The first “cheese cake” may have been created on the Greek island of Samos. Anthropologists excavated cheese molds there which were dated circa 2,000 B.C. Cheese and cheese products had most likely been around for thousands of years before this. 

In Greece, cheesecake was considered to be a good source of energy and there is evidence that it was served to the athletes during the first Olympic Games in 776 B.C. Greek brides and grooms were also known to use cheesecake as a wedding cake. The simple ingredients of flour, wheat, honey, and cheese were formed into a cake and baked—a far cry from the complicated recipes today.

A little history about the cream cheese. In 1872, a New York dairy farmer was attempting to replicate the soft, French cheese Neufchâtel. He instead accidentally came up with an “unripened cheese” that was heavier and creamier. Thus, modern commercial American cream cheese was developed. Three years later, cream cheese was packed in foil and distributed to local stores under the Philadelphia Cream Cheese brand.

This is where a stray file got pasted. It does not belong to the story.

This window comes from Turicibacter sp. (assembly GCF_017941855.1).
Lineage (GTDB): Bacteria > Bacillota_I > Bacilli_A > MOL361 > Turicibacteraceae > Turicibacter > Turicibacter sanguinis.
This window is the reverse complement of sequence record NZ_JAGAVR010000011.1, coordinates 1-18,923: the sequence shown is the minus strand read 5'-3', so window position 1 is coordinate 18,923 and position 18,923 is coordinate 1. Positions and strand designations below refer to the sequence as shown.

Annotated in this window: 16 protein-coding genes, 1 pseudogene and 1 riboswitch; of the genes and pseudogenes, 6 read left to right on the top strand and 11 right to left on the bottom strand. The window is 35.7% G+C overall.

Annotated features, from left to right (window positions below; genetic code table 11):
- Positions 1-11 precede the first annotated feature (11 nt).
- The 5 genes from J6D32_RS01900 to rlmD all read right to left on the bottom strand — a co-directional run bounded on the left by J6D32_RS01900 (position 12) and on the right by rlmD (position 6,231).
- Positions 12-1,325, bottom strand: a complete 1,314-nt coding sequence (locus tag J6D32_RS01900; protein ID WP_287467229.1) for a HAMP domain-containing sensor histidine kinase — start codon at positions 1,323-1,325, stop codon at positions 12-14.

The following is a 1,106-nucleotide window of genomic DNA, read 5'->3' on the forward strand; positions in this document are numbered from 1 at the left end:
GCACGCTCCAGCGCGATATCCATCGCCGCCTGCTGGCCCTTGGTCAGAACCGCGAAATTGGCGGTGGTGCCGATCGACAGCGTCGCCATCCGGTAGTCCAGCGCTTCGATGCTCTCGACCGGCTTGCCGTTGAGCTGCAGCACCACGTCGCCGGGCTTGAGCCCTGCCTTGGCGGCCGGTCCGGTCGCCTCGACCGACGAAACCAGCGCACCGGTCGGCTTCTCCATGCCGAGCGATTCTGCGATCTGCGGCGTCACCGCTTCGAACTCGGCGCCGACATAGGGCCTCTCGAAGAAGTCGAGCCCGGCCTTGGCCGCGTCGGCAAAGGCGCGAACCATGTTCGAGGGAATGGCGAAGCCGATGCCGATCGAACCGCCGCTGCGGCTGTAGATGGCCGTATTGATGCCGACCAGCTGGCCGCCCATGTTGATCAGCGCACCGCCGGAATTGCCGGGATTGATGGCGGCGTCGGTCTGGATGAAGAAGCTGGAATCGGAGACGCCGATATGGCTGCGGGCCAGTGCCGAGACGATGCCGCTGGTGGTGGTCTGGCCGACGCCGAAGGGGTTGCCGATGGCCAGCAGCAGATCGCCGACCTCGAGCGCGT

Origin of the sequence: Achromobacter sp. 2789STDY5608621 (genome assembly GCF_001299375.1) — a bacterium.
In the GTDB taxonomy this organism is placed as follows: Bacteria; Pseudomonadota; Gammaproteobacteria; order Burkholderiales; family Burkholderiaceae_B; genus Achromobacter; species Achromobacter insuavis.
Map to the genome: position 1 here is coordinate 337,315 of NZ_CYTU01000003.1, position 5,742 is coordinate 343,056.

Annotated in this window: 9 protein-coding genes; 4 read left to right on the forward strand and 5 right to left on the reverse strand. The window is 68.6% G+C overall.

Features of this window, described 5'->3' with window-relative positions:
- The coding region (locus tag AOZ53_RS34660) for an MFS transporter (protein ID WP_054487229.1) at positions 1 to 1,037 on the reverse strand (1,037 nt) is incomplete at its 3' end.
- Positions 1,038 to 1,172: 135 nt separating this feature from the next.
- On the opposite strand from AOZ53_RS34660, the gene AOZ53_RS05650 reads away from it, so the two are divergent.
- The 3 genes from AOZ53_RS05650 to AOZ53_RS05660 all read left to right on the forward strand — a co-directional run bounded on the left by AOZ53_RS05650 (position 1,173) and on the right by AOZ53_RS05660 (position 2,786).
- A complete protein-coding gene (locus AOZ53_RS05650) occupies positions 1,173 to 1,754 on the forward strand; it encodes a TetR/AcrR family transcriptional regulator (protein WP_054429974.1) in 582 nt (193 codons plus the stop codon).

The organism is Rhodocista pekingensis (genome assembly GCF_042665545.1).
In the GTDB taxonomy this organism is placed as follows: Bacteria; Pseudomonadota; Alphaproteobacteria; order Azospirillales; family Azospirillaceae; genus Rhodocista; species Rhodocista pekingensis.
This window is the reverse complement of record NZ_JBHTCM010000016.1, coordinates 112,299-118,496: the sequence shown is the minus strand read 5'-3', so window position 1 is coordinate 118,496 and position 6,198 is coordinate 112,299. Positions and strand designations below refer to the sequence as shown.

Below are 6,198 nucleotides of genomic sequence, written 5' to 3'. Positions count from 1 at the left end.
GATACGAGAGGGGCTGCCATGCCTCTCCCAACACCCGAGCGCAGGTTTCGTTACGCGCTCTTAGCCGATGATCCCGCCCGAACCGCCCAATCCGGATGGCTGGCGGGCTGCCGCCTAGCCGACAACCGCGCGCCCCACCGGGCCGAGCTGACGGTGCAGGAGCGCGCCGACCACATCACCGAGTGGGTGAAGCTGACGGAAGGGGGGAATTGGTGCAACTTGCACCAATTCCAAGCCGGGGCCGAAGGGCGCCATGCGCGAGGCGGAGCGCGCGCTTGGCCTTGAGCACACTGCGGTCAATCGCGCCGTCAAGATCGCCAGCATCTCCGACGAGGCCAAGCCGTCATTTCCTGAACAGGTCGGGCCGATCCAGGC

Of course, no story about cheesecake would be complete without talking about the New York style cheesecake. The classic New York style is served with just the cake – no fruit, chocolate or caramel is served on the top or on the side. This famously smooth cheesecake gets its signature flavor from extra egg yolks in the cream cheese cake mix. 

As much as I like New York things, I do not want New York style cheesecake. If there is something that can be added, then add it, baby. A couple of my oh so favorites are raspberry swirl chocolate cheesecake, dulce de leche caramel cheesecake, and chocolate hazelnut crunch cheesecake. Have mercy. 

As divine as those sound, and are, no cheesecake is complete unless accompanied by a steaming cup of coffee with cream. If I can’t get the coffee, I will pass on the cheesecake. That is truth. 

When my boys were young and we made chocolate chip cookies at home, they would always make sure we had plenty of cold milk in the refrigerator. If not, they didn’t want the cookies. 

Once you’ve experienced the perfect complement, nothing else will do. 

Tastes Good/Made Bad